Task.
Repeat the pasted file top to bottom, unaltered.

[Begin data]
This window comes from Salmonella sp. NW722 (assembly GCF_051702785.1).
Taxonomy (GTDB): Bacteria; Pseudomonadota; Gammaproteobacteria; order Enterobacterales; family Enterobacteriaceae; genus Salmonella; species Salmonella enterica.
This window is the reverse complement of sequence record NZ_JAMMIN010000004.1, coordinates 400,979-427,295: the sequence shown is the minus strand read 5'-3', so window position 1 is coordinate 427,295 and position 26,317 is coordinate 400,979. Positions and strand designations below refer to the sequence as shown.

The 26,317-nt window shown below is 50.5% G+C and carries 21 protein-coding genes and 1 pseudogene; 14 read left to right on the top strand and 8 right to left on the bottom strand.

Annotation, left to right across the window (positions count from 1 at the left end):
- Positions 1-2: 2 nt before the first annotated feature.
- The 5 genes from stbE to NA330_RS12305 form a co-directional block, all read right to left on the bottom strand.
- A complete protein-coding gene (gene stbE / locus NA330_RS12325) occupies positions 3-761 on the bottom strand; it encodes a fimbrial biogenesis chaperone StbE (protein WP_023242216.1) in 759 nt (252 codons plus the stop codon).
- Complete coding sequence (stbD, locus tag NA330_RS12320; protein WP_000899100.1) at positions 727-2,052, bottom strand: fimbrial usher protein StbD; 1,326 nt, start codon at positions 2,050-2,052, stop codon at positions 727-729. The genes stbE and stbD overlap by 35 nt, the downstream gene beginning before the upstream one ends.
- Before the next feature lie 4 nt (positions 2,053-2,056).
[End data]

This window comes from Salmonella sp. NW722 (assembly GCF_051702785.1).
Taxonomy (GTDB): Bacteria; Pseudomonadota; Gammaproteobacteria; order Enterobacterales; family Enterobacteriaceae; genus Salmonella; species Salmonella enterica.
This window is the reverse complement of sequence record NZ_JAMMIN010000004.1, coordinates 400,979-427,295: the sequence shown is the minus strand read 5'-3', so window position 1 is coordinate 427,295 and position 26,317 is coordinate 400,979. Positions and strand designations below refer to the sequence as shown.

The 26,317-nt window shown below is 50.5% G+C and carries 21 protein-coding genes and 1 pseudogene; 14 read left to right on the top strand and 8 right to left on the bottom strand.

Annotation, left to right across the window (positions count from 1 at the left end):
- Positions 1-2: 2 nt before the first annotated feature.
- The 5 genes from stbE to NA330_RS12305 form a co-directional block, all read right to left on the bottom strand.
- A complete protein-coding gene (gene stbE / locus NA330_RS12325) occupies positions 3-761 on the bottom strand; it encodes a fimbrial biogenesis chaperone StbE (protein WP_023242216.1) in 759 nt (252 codons plus the stop codon).
- Complete coding sequence (stbD, locus tag NA330_RS12320; protein WP_000899100.1) at positions 727-2,052, bottom strand: fimbrial usher protein StbD; 1,326 nt, start codon at positions 2,050-2,052, stop codon at positions 727-729. The genes stbE and stbD overlap by 35 nt, the downstream gene beginning before the upstream one ends.
- Before the next feature lie 4 nt (positions 2,053-2,056).